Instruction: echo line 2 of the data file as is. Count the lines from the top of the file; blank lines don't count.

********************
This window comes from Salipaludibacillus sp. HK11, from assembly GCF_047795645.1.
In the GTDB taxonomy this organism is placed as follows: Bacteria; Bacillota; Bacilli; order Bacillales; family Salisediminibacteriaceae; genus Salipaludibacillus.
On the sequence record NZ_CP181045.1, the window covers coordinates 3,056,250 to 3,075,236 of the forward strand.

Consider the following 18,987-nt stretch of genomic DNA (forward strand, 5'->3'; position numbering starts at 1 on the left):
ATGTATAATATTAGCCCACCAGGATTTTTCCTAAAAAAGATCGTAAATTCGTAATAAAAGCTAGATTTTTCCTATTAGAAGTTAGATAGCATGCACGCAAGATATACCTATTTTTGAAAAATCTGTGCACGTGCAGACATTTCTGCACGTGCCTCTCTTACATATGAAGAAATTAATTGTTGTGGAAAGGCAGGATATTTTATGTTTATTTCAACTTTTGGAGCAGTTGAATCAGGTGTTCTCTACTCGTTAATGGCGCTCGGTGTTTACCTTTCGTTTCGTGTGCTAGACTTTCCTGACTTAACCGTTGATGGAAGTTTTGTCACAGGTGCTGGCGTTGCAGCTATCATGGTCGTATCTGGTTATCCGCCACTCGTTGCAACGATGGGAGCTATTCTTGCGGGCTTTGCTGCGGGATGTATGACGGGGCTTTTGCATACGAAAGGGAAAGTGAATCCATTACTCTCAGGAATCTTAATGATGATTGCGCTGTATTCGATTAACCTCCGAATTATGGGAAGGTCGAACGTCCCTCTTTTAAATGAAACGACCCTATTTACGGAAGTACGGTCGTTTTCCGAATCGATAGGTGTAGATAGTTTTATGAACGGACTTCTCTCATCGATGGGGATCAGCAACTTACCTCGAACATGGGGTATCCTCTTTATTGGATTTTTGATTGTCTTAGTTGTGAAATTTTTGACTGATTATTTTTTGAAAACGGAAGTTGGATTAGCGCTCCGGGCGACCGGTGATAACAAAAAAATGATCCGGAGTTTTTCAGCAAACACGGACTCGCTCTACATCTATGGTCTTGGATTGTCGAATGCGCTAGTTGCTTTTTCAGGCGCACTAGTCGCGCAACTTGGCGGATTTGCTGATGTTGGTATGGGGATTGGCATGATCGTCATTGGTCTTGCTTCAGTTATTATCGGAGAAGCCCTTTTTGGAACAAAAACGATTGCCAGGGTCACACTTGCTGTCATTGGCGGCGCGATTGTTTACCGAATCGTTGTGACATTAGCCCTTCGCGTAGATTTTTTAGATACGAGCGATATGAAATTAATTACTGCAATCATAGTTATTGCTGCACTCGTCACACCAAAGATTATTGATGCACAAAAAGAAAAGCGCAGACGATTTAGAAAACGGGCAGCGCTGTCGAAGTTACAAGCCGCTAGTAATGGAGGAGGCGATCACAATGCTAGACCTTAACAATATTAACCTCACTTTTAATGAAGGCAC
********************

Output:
In the GTDB taxonomy this organism is placed as follows: Bacteria; Bacillota; Bacilli; order Bacillales; family Salisediminibacteriaceae; genus Salipaludibacillus.